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Am J Gastroenterol. 1997 May;92(5):858-62.

Budd-Chiari syndrome: a common complication of Behçet's disease.

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Department of Internal Medicine, Hacettepe University School of Medicine, Ankara, Turkey.



The Budd-Chiari syndrome is characterized by venous outflow obstruction of the liver, usually occurring as a consequence of thrombosis of the hepatic veins. Vasculitis is a major component of Behçet's syndrome. The aim of this study was to determine the incidence of hepatic vein thrombosis in patients with Behçet's disease and to estimate the effect of this entity upon the clinical features and course of Behçet's syndrome.


During an 8-yr period from 1985 to 1994, from a total of 493 patients with Behçet's disease seen at Hacettepe University Hospital, the incidence and effect of hepatic vein thrombosis on the clinical course of Behçet's syndrome was investigated. The hepatic vein thrombosis in each case was documented by hepatic venography and confirmed by digital subtraction angiography, computed tomography, ultrasonography, and liver biopsy. Coagulation parameters including protein C, protein S, and anti-thrombin III levels were easured in each case. The survival of cases with Behçet's syndrome complicated by Budd-Chiari syndrome and the effect of the Budd-Chiari syndrome on the survival of individuals with Behçet's syndrome were determined using the Kaplan-Meier technique.


Of the 493 cases of Behçet's syndrome, 53 (10.8%) were found to have one or more large vessel thrombosis. Of these 53 patients, 14 (26.4%) had hepatic vein thrombosis. Of these 14 patients, 8 had an additional inferior vena cava thrombosis and 4 had portal vein as well as total inferior vena cava thrombosis. Only two patients with isolated hepatic vein thrombosis were identified. These two patients and two additional patients with hepatic vein thrombosis plus thrombosis of the hepatic portion of the inferior vena cava are currently alive. Of the 10 patients with total inferior vena cava and hepatic vein thrombosis (4 also had portal vein thrombosis), all 10 died with a mean survival of 10.3 months. During the same time period, 37 patients obtained from a total of 1494 patients with clinical evidence of either portal hypertension, hepatic venous outflow obstruction or inferior vena caval obstruction without Behçet's syndrome were found to have a Budd-Chiari syndrome. Of these 37 patients, 19 (51%) had an identifiable underlying disorder responsible for their hepatic vein thrombosis.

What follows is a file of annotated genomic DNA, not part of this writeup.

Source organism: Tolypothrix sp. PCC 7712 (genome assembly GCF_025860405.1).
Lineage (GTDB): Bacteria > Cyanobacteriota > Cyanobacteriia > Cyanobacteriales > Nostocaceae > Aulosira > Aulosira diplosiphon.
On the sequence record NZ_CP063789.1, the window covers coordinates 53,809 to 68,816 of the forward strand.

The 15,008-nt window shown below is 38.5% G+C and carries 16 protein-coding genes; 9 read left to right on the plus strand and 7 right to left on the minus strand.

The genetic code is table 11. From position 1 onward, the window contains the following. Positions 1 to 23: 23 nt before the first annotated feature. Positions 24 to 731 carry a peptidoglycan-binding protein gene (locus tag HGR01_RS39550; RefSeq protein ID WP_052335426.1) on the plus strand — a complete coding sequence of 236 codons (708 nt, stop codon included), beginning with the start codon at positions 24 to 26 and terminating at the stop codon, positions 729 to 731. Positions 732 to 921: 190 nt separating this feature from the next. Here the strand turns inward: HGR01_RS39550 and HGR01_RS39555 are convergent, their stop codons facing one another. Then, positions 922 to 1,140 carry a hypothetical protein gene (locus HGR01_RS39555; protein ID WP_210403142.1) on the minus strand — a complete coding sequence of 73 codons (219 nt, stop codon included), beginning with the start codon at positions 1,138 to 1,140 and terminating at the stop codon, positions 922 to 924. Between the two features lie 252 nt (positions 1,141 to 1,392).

Based upon this experience, it appears as if Budd-Chiari syndrome is a relatively frequent complication of Behçet's disease. When individuals with Behçet's syndrome have BCS, concurrent thrombosis of the portal vein and inferior vena cava are often found, if the patency of these vessels is assessed. The clinical course of patients with Behçet's syndrome complicated by Budd-Chiari syndrome is poor. The extent of the vascular thrombosis within the inferior vena cava rather than the presence of the hepatic vein thrombosis per se is the major determinant of survival.

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